Pros: big time balls; excellent intonation; sounds great flatpicked and fingerpicked; cool, slotted peghead
Cons: big and heavy
The Martin HD-28VS is a cannon. It may be the dreadnoughtiest dreadnought I have played. It is loud, bassy, responsive, tight, and good. It is also slightly unusual looking, fairly big, and quite expensive. Retail price is about $3800, but you should be able to get one for about $2900 (less if you dare to mail order).
OK, here are the essentials. Take your basic Martin HD-28V (the V stands for "vintage," I believe), one of my favorite dreadnought guitars. Lengthen the body, so there are only 12 frets clear of the body, instead of the usual 14, have the peghead be slotted, with the retro butterbean tuners facing toward the back, rather than to the sides like Shrek ears, and Voila! You have created the Martin HD-28VS.
It is a rosewood dreadnought guitar with a Sitka spruce top and a high quality ebony fingerboard. The neck shape is the retro "modified V" of most of Martin's modern vintage guitars. The top braces are scalloped and 5/16" across, which is standard for Martin's scalloped-braced dreadnoughts. Neck width is 1 3/4 at the nut.
Appointments are attractive but not overdone. The rosette is the regular 28 style rosette. No abalone necessary here. The back strip has an attractive zig zag pattern, binding is what Martin calls "grained Ivoroid" (it's off-white), and the pick guard is polished tortoise.
Fit and finish of the HD-28VS are excellent. The guitar is finished gloss (except for the neck, which will hand rub to a gloss finish in time), and all seams are true, with no unexpected ridges. I'm curious to know how much the "aging toner" will darken the spruce top over time. I like the relatively light color of the spruce top as it now stands.
Playability and comfort of the HD-28VS are very good. Although it's a big guitar, I actually found it to be more comfortable to hold and play than a regular HD-28. The shorter neck may mean less distance from left hand to body, and less strain on the left shoulder.
The ebony fingerboard, v-shaped neck, and moderately low action made for easy playability. No, it's not a Taylor, but it's pretty darned close. The 1 3/4 inch wide neck (at the nut) makes for easy chording.
The sound of this instrument is awesome, and quite different from high quality 14-fret dreadnoughts like the Martin D-28, HD-28, HD-28V, Santa Cruz D, Santa Cruz Tony Rice and Collings D-2H. The sound is warmer and richer, and the highs are less "jingly," than with these other excellent guitars. Sustain is outstanding, and the treble notes, while not subdued, are "framed" by the resonant bass of the instrument. This guitar cuts through well when you're picking with others.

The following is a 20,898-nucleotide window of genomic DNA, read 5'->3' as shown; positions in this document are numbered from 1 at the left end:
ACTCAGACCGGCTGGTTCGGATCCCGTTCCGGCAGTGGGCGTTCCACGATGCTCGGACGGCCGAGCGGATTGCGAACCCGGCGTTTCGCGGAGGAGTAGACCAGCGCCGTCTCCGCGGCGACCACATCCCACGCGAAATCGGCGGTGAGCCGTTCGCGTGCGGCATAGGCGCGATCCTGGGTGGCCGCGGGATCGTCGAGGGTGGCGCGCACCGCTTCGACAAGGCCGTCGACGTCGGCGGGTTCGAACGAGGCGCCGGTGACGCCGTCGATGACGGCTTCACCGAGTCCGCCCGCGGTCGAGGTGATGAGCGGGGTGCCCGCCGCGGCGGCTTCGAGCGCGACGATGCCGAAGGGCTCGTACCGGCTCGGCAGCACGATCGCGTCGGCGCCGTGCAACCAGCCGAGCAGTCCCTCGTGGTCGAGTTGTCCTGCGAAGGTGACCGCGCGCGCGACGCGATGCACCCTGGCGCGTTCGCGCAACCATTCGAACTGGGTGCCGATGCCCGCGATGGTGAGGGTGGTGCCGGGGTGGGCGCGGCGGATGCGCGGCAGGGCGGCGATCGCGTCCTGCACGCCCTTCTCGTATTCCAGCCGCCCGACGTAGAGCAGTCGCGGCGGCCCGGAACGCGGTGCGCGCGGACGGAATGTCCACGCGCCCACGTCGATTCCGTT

I've always thought of the big rosewood Martins as good flatpicking guitars, but too "thick"-sounding for fingerpicking. For fingerpicking, give me my little Larrivee LS-05 or Taylor 614CE. I brought my fingerpicking buddy with me to audition the HD-28VS we and traded off playing and listening. To our surprise, the HD-28VS was a wonderful fingerpicking guitar. The bass was deep and full, but it did not overwhelm the treble tones. Everything just sounded authoritative and delicate at the same time.
To use a stereo analogy, the sound of a Martin HD-28VS reminded me of that sound of an old conrad johnson tube amplifier driving good speakers. The sound was warm and tended to favor the lower midrange and bass, but the treble notes still came through with amazing lightness and air. The standard rosewood dreadnoughts (and a couple of Santa Cruz OMs in the room) sound a bit strident and overly jingly by comparison, like listening to solid state after listening to a tube amplifier.
When my buddy picked up the Martin 000-16SGT, a mahogany 12-fret guitar with a slotted head which earned five stars from me at just over $1000 (discounted), the 000-16SGT sounded quiet, dry, and even a bit wimpy by comparison. I stand by my recommendation of that guitar at $1000, but this rosewood dreadnought is in a different league. Its liquidity, sustain, purring bass, and volume made it really stand out.
One other aspect of this guitar that I really like: it is extremely dynamic. You can fingerpick it lightly and it sounds beautiful. Or you can bang it in a room full of dreadnoughts, and it maintains its cool. It buzzes much less than most dreadnoughts when overdriven, instead just sounding more authoritative. This guitar has Martin balls big-time.
If I had to think of a negative about this guitar it would be that it is quite big and fairly heavy. I've lately taken a liking to smaller guitars because of their comfort over long playing sessions. My Santa Cruz OM is more comfortable in my lap when I'm sitting, and also more slender and lighter when I'm standing, relative to the Martin HD-28VS. My OM is a pretty good bluegrass guitar, but it does NOT have the HD-28VS's overall sense of authority. Would the HD-28VS tire me out over a long playing sessions, especially standing? I'm not sure.
The Martin HD-28VS is also a tad unusual-looking. If you're used to the clean lines of most Martin-based OMs and Ds, the HD-28VS will look a little too long in the body, short in the neck, and rounded at the shoulders. But the slotted peghead is cool as heck, and the overall effect is a good one, I think.
The Martin HD-28VS is one of the more impressive acoustic guitars I've played. It makes most other dreadnoughts sound jingly by comparison, and yet it sounds excellent fingerpicked as well as flatpicked. It's authoritative in a way most acoustics can't match, yet delicate and liquid at the same time. That's hard to pull off.